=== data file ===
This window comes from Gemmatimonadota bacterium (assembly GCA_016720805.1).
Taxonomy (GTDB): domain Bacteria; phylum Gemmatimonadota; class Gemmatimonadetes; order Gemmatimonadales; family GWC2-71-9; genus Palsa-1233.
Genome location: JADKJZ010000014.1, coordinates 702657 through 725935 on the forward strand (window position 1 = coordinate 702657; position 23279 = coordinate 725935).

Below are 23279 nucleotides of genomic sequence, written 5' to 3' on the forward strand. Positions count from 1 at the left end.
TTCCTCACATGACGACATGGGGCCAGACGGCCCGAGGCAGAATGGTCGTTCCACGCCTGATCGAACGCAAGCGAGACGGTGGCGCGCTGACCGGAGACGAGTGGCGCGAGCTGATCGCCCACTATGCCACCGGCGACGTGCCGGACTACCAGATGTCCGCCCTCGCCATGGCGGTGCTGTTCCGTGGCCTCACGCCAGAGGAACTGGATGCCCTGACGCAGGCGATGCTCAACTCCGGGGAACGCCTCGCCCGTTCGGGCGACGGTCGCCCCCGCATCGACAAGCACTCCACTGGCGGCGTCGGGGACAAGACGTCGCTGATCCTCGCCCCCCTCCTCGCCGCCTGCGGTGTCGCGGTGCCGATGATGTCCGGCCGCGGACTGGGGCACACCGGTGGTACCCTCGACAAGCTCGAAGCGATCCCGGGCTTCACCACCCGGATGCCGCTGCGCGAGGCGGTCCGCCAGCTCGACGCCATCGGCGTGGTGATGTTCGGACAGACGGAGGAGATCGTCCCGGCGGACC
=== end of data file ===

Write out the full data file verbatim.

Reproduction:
This window comes from Gemmatimonadota bacterium (assembly GCA_016720805.1).
Taxonomy (GTDB): domain Bacteria; phylum Gemmatimonadota; class Gemmatimonadetes; order Gemmatimonadales; family GWC2-71-9; genus Palsa-1233.
Genome location: JADKJZ010000014.1, coordinates 702657 through 725935 on the forward strand (window position 1 = coordinate 702657; position 23279 = coordinate 725935).

Below are 23279 nucleotides of genomic sequence, written 5' to 3' on the forward strand. Positions count from 1 at the left end.
TTCCTCACATGACGACATGGGGCCAGACGGCCCGAGGCAGAATGGTCGTTCCACGCCTGATCGAACGCAAGCGAGACGGTGGCGCGCTGACCGGAGACGAGTGGCGCGAGCTGATCGCCCACTATGCCACCGGCGACGTGCCGGACTACCAGATGTCCGCCCTCGCCATGGCGGTGCTGTTCCGTGGCCTCACGCCAGAGGAACTGGATGCCCTGACGCAGGCGATGCTCAACTCCGGGGAACGCCTCGCCCGTTCGGGCGACGGTCGCCCCCGCATCGACAAGCACTCCACTGGCGGCGTCGGGGACAAGACGTCGCTGATCCTCGCCCCCCTCCTCGCCGCCTGCGGTGTCGCGGTGCCGATGATGTCCGGCCGCGGACTGGGGCACACCGGTGGTACCCTCGACAAGCTCGAAGCGATCCCGGGCTTCACCACCCGGATGCCGCTGCGCGAGGCGGTCCGCCAGCTCGACGCCATCGGCGTGGTGATGTTCGGACAGACGGAGGAGATCGTCCCGGCGGACC